Beretta, Valor, Parker, G96, Sharp

Beretta is a globally known Italian firearms manufacturer, the full name being Fabbrica D’Armi Pietro Beretta. A family owned concern with a history that goes back to it’s first firearm in 1526, Beretta is the oldest existing firearms manufacturer in the world. Beretta today is far better known for it Model 92F semi-automatic pistol in 9mm, designated M9 that was adopted by the U.S. military in 1985 and remains in use to this day in by the U.S. and other militaries and police around the world. Like other firearms manufacturers, Beretta relied on outside knife makers to produce a line of knives to complement their firearms.

Apart from the now highly collectable Beretta daggers, the Model 201 R.W. Loveless design licensed 4 inch blade drop point hunter was made by Hattori.

Beretta Loveless DP hunter

Beretta Model 201 Aus8 blade and Quince handle. A Stag handled version was also made, as well as a serial numbered limited edition model with a deer depiction on the blade in a wooden presentation case.

 

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Beautiful deer engraving, serial numbered in presentation case.

Hattori continues to manufacture this model as the Hattori H-359

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Valor Corporation of Miami Florida existed from the late 1960s until the early 1990s. In it’s time, it was a prominent seller of low cost firearms, ammunition, firearms related accessories and a large importer of knives from various Seki makers. While Valor’s knives covered a wide range of types, a few models were of high quality and stood out. Valor’s copy of the Gerber Mark II dagger, as well as the leather handled 373 were adopted as official knives of two separate US Army Special Forces units.

Valor marketed some models made for them by Hattori, some of which bore his name etched on the blade and some which did not.

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The Valor Model 359 was also a Loveless based Drop Point Hunter, but with a tip dropping slightly lower than the Beretta 201. Some models had “Hand Made by Ichiroh” etched on he blade with a serial number on the other side.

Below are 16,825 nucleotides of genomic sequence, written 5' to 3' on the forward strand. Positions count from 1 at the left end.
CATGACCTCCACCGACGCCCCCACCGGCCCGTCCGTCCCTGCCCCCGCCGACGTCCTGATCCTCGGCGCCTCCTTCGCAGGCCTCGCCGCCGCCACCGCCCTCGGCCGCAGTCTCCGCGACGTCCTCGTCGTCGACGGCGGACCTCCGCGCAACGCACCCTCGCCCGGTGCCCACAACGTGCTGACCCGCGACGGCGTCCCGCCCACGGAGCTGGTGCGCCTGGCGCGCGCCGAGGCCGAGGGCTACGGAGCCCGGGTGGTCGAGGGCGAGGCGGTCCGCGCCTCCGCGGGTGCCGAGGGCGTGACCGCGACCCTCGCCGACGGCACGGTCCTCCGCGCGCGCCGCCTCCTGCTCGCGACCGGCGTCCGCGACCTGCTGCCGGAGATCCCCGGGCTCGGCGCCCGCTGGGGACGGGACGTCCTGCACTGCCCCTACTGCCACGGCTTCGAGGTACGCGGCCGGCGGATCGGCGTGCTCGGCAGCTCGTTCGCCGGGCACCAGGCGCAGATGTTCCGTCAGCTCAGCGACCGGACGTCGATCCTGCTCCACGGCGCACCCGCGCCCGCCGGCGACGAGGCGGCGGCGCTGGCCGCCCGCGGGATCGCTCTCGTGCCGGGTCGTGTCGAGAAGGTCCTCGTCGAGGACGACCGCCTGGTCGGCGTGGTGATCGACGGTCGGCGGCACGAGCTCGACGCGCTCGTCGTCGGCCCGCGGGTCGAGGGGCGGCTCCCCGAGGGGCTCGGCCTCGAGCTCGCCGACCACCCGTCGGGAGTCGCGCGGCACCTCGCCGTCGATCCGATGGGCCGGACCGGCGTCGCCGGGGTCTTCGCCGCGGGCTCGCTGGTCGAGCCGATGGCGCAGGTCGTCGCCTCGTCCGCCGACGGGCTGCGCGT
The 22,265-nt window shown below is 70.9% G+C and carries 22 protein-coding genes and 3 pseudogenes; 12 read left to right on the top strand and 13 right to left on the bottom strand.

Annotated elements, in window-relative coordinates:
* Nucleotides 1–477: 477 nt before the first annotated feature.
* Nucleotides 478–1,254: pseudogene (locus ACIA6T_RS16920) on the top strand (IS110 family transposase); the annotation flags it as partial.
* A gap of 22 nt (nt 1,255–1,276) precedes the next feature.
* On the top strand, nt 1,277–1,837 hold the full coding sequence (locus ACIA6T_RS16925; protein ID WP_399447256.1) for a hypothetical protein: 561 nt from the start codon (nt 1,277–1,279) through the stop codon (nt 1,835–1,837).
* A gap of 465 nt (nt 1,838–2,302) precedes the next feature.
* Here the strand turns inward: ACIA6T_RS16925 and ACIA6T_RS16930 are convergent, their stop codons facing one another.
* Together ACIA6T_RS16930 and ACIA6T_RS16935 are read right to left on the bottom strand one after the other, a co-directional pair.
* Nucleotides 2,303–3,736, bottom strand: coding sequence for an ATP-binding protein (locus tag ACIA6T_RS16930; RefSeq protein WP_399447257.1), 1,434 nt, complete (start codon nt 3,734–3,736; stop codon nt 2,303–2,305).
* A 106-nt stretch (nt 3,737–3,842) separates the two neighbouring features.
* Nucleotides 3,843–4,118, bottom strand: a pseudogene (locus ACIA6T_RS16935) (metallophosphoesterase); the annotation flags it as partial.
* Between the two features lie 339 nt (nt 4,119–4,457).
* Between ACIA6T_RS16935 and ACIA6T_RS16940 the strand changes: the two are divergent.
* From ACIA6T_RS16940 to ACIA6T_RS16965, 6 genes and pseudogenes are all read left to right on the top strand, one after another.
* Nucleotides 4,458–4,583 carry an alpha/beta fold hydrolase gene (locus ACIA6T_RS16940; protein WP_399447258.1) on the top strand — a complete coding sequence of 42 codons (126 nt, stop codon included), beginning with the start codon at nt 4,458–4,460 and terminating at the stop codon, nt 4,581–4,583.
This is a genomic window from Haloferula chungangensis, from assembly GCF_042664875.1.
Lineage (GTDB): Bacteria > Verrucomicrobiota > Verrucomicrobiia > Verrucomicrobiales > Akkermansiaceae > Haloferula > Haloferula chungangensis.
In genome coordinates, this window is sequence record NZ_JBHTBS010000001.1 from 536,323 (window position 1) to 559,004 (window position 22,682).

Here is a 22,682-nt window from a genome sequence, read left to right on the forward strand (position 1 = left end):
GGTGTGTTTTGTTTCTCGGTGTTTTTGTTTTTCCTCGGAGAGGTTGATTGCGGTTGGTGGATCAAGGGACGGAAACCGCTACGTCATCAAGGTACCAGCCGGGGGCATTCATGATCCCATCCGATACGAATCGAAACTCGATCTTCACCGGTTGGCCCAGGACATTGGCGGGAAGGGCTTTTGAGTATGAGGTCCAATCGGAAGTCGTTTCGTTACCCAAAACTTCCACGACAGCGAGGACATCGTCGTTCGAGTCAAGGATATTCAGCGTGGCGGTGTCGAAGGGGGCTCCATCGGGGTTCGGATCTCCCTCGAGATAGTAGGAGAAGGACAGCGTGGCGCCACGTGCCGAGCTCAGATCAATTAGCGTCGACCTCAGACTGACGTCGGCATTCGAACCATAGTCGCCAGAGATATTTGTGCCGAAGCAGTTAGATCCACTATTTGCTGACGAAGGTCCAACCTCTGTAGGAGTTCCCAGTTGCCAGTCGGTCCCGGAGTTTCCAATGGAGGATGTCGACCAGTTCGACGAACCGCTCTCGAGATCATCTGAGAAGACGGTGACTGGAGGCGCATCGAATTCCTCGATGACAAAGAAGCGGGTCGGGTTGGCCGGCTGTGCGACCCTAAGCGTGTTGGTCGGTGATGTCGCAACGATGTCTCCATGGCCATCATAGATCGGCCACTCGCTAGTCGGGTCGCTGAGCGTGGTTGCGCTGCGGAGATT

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“Ichiro” spelled “Ichiroh”.

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While some Valor model 359s did not have any etching on the blade.

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Present version, the Hattori H-300 Aus8

A folder known to be Hattori made is the Valor 360 Super Sport.

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Again, etched “Hand Made by Ichiro” and serial numbered on the other side. Marked 440 Stainless on the box. The weight, construction and locking on this knife is equivalent to the Kershaw 1050.

From the 1960s through the 1980s James Parker of Tennessee was a dominant name in the knife business. At one time he was the owner of WR Case and Sons Cutlery and was responsible for the design and development of the Case Classic line. Under various labels such as Parker Cutlery, Parker Brothers and other brand labels like American Blade, Parker Eagle Brand, as well as Parker-Frost, Parker-Edwards and Parker-Imai, as well as the Bulldog Brand, Parker imported an enormous number of knives from Seki. He went as far as to build a factory in Seki with Seizo Imai.

While the majority were folders mostly traditionals of varying degrees of quality, they sold a line of fixed blades and folders called the “Parker Custom Series”. The two Seki knife makers that are known to have made models for this line are Ichiro Hattori and Tak Fukuta.

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This is a model very similar to the current Hattori H700 but with the difference being in the grind with respect to the false edge.

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Another difference is the full tang of the Parker which is not tapered in later models.

Some knives had “HandMade by Ichiro” and a serial number etched into the blade rather than the written “Parker Custom Series”.

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Parker later offered a Collectible version in a presentation box with no sheath. The grind line of the false edge was cornered and the tang became tapered.

Around 1986 Hattori also made the H700 for the German importer and distributor C. July Herbertz, who at that time period contracted for knives to be made in Germany, Italy and Japan with their company stamping on the blades.

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The same nickel stainless Damascus pattern as used on the Browning Damascus Hunter was used.

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The Hattori H-700 today in Aus8